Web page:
It was after a late screening and the group of several hundred was aggrieved, its moral hackles raised.
"How could they treat him so badly?" one audience member asked.
"An injustice," said another.
"What can people do with their frustrations?" asked a third.
The setting was neither a courtroom nor an activist meeting. It was at the Sundance Film Festival, and the assembled had just watched "The Internet's Own Boy," Brian Knappenberger's quietly evocative look at wunderkind hacker Aaron Swartz, whom the film suggests was driven to suicide in 2013 by a zealous federal prosecutor in Massachusetts.
"We have real problems with our justice system," Knappenberger told the audience. "We've given a lot of power to prosecutors. Our system needs an overhaul."
Ever since Errol Morris' landmark 1988 "The Thin Blue Line" led to the freeing of death row inmate Randall Adams, modern nonfiction films have been making the case for the wrongly accused. But in the age of rampant surveillance and unauthorized wiretapping, the U.S. documentary appears to be entering a new era, one in which the prosecutorial overreach film is not just the blood-boiling exception but a prevalent theme.
At the recently concluded Sundance — with four of the five 2014 Oscar nominees originating there, the festival is a key barometer of the documentary zeitgeist — nearly a half-dozen films contained this undercurrent. They included a wide range of subjects, in movies revisiting the case of Pamela Smart (the New Hampshire woman serving a life sentence for conspiring to kill her husband in 1990), the recently convicted Boston gangster Whitey Bulger and even an instance of the FBI confiscating a discovery by South Dakota paleontologists as prosecutors racked up charges against them.
"You walk away from these films thinking that in our system of justice there are three parts," said Thom Powers, who programs documentaries for five film festivals. "There's a trial, then an appeals process, then there's a documentary."
By injecting themselves into the legal process, these films — many will play on TV and in theaters in the coming months — have opened a powerful storytelling vein and shone a light on perceived injustices. At this Edward Snowden moment, creators say, they tap into perceptions of government run amok. But they also create tricky conditions for filmmakers and the form.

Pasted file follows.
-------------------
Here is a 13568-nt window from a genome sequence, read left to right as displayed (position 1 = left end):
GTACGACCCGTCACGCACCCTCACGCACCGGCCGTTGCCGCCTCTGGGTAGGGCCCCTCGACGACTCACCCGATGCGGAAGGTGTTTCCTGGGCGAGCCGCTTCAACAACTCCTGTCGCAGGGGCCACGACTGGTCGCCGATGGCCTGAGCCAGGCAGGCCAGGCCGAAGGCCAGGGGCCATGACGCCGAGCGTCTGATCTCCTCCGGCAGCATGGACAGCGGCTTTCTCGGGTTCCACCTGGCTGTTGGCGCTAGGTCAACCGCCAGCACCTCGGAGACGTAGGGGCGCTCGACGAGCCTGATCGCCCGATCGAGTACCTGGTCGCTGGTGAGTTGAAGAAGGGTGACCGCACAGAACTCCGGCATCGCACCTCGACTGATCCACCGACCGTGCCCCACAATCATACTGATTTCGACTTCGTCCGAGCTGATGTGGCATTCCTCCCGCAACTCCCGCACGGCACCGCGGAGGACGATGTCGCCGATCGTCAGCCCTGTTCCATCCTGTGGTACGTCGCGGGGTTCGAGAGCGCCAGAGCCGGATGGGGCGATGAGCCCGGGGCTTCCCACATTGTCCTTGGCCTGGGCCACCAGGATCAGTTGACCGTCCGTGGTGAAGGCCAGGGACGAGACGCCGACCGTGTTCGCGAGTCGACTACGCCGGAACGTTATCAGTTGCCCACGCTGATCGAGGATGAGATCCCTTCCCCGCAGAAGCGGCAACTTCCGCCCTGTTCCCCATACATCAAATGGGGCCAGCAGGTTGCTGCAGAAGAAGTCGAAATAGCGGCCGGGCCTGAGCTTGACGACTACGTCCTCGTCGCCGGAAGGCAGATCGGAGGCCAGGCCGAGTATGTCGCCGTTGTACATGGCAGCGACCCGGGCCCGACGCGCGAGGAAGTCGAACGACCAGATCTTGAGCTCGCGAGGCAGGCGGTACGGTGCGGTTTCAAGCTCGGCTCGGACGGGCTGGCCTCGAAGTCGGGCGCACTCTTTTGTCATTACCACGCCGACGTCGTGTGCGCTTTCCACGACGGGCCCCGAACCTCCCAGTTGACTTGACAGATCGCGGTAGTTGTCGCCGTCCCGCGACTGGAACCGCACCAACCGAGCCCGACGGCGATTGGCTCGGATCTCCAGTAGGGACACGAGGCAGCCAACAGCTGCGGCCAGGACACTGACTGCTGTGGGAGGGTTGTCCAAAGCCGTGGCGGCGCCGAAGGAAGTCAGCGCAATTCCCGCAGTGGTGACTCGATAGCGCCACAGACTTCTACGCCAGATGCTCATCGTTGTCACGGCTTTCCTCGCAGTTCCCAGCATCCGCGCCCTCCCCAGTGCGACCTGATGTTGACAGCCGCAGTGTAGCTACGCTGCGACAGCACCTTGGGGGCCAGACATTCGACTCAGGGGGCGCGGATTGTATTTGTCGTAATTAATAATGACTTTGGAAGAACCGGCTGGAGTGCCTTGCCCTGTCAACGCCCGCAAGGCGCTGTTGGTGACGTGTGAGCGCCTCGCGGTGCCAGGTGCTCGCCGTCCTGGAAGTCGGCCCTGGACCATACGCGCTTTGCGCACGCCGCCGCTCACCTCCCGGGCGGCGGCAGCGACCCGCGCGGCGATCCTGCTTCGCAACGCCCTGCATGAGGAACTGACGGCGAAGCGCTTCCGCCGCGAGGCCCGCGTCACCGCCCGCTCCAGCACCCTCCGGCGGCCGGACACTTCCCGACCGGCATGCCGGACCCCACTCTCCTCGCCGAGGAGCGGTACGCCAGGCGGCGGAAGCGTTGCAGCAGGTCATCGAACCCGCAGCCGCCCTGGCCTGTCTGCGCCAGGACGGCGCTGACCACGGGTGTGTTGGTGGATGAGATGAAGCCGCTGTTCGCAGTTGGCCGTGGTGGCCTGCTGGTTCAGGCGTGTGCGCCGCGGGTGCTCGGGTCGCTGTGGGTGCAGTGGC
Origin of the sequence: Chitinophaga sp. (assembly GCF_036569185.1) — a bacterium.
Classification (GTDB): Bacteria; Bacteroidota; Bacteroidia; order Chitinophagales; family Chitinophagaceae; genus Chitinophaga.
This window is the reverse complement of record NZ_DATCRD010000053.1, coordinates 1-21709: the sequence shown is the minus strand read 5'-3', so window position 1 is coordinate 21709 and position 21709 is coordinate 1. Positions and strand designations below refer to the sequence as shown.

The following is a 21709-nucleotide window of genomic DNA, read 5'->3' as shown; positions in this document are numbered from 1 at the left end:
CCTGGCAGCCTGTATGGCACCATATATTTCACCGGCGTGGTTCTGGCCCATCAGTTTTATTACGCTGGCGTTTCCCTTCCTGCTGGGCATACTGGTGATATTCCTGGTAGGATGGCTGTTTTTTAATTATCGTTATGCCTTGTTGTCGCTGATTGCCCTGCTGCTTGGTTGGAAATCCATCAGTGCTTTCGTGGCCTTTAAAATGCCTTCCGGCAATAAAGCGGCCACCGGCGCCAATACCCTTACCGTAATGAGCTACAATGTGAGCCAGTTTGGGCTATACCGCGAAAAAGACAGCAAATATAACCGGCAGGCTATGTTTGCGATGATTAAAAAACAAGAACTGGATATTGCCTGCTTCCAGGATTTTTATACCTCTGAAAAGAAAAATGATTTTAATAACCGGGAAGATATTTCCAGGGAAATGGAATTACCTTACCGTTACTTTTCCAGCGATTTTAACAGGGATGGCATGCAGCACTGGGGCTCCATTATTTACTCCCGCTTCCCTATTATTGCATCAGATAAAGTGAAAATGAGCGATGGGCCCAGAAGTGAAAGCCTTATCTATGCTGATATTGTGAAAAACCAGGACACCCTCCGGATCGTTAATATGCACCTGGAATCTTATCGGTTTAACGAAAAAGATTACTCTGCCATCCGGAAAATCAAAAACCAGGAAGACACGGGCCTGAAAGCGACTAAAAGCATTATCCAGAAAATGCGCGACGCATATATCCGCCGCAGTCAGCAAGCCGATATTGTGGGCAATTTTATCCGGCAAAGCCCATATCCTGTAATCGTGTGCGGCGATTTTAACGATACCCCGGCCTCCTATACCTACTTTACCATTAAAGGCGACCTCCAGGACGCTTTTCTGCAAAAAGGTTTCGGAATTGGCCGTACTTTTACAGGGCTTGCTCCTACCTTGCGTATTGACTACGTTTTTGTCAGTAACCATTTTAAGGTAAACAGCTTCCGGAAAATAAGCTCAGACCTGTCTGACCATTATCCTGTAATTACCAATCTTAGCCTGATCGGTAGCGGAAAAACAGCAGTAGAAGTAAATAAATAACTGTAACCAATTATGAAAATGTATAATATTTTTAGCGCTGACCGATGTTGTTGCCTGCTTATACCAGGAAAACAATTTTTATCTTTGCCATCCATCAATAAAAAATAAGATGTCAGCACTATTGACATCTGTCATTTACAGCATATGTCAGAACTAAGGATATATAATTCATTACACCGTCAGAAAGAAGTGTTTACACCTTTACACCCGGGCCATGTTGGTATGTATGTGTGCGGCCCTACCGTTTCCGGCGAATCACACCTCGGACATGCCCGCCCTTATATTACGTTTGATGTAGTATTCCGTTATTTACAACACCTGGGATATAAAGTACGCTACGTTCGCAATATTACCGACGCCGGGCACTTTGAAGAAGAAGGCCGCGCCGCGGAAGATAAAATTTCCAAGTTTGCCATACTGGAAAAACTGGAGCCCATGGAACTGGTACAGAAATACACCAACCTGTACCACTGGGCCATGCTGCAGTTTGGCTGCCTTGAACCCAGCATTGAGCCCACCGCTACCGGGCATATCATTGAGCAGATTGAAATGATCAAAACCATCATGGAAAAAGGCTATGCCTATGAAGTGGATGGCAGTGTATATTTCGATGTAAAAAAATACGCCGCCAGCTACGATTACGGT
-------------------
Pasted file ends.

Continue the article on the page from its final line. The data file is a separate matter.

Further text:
When Joe Berlinger decided last year to make a film about Whitey Bulger he hardly wanted to exonerate the mobster. In pursuing the case, though, he slowly began to see a more complicated portrait of those who'd come to accuse him: Bulger, he came to believe, may not have been an informant for the FBI but a man who received tips from the FBI.
And so in the upcoming CNN movie "Whitey," Berlinger — a pioneer of the prosecutorial-overreach subgenre with his 1996 West Memphis Three film "Paradise Lost" — makes a powerful, contrarian point about the prosecution. Even those horrified by Bulger's acts may emerge wondering whether the FBI's role in enabling his reign of terror was far bigger than coverage of the trial suggested.
"I'm not an apologist for Bulger; he's a brutal, vicious killer," Berlinger said. "But he should have had a full and meaningful defense. There are too many swirling questions of corruption [among law enforcement] that have yet to be answered, a horrendous level of malfeasance that's gone unaccounted for," referring to a group that has largely gone uncensured.
The director has built a career on slowly uncovering prosecutorial misconduct. "Paradise Lost," a key early text in the genre, began as a look into the negative influence of heavy-metal music until Berlinger arrived in Arkansas and found a very different story, as the three young men accused of murdering boys as part of a Satanic ritual began to appear innocent.
Indeed, many of these filmmakers didn't look to become advocates. Todd Miller, director of the Sundance breakout "Dinosaur 13," which will be released to theaters by Lionsgate this year and will also air on CNN, said he wasn't sure whom to believe when he first optioned the book "Rex Appeal" by Pete Larson that recounted how Larson's discovery of the fossil of a Tyrannosaurus rex known as Sue led to a confiscation by the FBI. But extensive interviews convinced Miller that the U.S. government had overstepped its bounds.
"I didn't set out to be an activist, but if you have a compelling story it almost forces you to become one," said the Brooklyn-based Miller.